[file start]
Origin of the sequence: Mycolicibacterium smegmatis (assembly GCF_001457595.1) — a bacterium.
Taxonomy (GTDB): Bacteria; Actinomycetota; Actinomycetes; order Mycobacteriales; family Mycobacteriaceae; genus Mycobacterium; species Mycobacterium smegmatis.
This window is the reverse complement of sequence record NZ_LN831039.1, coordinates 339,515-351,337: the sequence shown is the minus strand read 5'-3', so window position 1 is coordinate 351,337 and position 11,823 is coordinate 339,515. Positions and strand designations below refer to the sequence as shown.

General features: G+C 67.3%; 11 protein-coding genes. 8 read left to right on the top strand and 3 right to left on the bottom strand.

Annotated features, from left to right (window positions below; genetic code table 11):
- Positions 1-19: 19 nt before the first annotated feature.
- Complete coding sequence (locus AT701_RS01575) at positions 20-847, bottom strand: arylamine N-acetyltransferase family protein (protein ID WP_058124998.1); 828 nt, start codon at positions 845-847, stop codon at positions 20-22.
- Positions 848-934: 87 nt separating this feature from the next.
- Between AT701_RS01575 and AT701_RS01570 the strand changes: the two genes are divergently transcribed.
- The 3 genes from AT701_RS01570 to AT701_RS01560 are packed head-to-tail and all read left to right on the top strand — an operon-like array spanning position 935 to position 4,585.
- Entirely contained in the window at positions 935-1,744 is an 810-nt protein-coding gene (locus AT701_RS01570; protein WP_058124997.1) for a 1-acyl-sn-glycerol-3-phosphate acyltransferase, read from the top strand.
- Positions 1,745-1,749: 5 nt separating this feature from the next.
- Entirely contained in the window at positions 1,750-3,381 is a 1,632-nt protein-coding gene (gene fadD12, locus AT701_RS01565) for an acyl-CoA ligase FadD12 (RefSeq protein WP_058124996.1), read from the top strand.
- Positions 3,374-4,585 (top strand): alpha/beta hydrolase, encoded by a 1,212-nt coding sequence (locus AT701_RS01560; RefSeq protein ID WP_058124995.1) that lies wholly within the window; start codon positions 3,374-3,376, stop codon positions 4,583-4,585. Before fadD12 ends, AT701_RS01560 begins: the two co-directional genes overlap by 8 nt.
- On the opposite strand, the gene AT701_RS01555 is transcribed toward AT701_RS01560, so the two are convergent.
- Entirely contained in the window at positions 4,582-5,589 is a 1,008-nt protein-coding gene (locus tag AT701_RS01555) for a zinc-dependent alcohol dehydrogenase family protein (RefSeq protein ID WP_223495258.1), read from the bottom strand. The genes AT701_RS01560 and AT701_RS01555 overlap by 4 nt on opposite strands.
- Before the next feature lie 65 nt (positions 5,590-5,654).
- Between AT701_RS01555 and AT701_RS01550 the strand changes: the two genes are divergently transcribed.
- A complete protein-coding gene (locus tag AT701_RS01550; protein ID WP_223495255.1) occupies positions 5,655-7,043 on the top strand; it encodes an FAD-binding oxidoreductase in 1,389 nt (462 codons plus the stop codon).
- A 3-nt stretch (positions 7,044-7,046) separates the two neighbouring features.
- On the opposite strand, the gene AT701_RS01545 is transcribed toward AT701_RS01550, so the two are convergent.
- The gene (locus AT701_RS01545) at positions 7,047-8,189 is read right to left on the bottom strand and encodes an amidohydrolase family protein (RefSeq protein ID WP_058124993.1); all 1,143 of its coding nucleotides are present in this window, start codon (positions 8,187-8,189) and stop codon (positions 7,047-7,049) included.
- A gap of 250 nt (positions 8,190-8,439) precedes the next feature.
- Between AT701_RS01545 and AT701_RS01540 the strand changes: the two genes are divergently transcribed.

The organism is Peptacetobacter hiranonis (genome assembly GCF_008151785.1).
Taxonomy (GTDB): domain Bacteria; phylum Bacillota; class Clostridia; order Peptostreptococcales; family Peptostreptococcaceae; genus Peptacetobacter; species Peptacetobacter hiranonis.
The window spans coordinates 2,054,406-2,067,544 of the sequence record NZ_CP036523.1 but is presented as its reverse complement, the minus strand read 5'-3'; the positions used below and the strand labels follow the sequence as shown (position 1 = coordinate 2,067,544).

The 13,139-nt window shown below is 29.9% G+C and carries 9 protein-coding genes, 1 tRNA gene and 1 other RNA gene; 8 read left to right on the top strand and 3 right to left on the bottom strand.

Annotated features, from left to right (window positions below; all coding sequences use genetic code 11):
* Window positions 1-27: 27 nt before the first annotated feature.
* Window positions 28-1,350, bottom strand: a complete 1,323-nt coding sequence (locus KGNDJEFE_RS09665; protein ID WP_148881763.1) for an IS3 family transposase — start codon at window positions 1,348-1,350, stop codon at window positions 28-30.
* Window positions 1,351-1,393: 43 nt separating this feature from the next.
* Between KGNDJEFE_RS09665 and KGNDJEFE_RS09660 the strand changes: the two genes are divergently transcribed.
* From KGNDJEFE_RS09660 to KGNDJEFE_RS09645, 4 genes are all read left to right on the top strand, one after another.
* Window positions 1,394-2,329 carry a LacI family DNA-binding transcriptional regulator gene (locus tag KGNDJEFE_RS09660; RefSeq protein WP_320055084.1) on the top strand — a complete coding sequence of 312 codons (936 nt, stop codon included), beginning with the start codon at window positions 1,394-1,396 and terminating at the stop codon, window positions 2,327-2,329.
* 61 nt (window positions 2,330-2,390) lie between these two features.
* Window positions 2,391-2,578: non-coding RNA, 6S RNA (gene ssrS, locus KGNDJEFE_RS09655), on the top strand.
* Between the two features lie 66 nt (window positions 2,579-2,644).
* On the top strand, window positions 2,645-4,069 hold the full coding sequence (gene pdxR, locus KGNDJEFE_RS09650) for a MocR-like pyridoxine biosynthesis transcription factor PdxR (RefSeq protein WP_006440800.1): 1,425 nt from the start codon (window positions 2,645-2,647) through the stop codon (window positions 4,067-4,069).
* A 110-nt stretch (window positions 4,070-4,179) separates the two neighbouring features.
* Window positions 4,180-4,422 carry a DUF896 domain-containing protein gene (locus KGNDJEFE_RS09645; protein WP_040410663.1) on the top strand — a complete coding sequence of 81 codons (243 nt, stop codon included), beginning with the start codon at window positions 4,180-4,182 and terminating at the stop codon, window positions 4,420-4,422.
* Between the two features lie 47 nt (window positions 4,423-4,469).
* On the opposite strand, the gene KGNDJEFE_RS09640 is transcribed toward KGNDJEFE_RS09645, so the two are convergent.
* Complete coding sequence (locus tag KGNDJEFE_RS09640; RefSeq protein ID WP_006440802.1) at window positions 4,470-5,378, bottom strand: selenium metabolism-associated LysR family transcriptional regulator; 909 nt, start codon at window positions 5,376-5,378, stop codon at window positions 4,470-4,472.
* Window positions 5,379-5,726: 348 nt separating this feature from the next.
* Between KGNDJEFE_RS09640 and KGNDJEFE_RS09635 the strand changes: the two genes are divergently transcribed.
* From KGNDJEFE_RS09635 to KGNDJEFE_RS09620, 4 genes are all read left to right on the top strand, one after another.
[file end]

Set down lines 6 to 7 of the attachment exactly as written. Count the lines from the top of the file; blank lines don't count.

- Positions 1-19: 19 nt before the first annotated feature.
- Complete coding sequence (locus AT701_RS01575) at positions 20-847, bottom strand: arylamine N-acetyltransferase family protein (protein ID WP_058124998.1); 828 nt, start codon at positions 845-847, stop codon at positions 20-22.